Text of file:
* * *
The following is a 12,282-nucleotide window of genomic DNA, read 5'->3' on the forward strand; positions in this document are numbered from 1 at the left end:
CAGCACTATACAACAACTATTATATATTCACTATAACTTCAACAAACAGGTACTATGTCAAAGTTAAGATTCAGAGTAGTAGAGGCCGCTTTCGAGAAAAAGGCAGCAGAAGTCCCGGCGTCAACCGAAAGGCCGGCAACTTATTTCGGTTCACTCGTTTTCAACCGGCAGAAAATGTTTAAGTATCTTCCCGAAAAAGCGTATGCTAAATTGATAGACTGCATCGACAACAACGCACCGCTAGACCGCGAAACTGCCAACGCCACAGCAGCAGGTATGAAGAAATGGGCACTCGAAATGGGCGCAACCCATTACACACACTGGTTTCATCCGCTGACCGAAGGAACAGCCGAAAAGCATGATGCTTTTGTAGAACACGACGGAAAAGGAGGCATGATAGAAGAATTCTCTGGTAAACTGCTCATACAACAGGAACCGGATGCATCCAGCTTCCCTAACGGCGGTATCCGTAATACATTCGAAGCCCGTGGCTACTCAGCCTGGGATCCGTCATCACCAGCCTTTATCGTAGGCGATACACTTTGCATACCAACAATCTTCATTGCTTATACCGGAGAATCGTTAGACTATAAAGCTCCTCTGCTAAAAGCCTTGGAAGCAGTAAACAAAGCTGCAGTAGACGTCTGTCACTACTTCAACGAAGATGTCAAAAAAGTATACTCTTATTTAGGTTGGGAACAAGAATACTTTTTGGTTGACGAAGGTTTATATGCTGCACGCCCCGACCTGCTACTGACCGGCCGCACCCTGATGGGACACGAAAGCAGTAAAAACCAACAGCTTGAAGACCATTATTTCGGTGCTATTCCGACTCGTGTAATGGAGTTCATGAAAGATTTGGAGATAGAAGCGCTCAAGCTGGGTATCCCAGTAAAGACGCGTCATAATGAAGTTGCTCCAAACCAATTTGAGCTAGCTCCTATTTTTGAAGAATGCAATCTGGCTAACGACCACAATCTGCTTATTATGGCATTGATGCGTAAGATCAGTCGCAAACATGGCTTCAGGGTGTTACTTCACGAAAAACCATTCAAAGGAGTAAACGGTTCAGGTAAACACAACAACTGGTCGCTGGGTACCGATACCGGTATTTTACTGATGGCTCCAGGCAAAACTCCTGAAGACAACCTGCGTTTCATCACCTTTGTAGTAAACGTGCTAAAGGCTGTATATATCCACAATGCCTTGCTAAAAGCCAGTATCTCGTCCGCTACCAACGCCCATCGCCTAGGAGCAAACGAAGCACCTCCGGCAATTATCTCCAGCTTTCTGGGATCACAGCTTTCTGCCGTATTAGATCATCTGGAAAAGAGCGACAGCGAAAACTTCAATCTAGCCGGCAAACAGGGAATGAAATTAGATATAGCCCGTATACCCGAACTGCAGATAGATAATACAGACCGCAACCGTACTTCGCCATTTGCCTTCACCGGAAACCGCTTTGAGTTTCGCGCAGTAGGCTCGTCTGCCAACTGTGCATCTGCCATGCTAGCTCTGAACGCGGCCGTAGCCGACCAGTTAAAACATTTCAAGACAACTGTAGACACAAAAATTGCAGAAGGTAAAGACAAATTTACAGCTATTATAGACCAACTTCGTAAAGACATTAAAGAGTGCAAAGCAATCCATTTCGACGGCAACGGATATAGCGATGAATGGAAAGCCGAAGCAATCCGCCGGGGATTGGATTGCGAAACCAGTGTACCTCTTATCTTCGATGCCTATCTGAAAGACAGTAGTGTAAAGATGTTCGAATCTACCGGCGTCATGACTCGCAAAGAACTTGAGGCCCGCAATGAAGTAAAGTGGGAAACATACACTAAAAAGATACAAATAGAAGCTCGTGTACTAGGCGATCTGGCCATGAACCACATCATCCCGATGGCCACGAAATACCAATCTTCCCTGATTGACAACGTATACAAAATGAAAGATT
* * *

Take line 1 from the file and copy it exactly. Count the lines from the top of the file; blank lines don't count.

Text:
The following is a 12,282-nucleotide window of genomic DNA, read 5'->3' on the forward strand; positions in this document are numbered from 1 at the left end: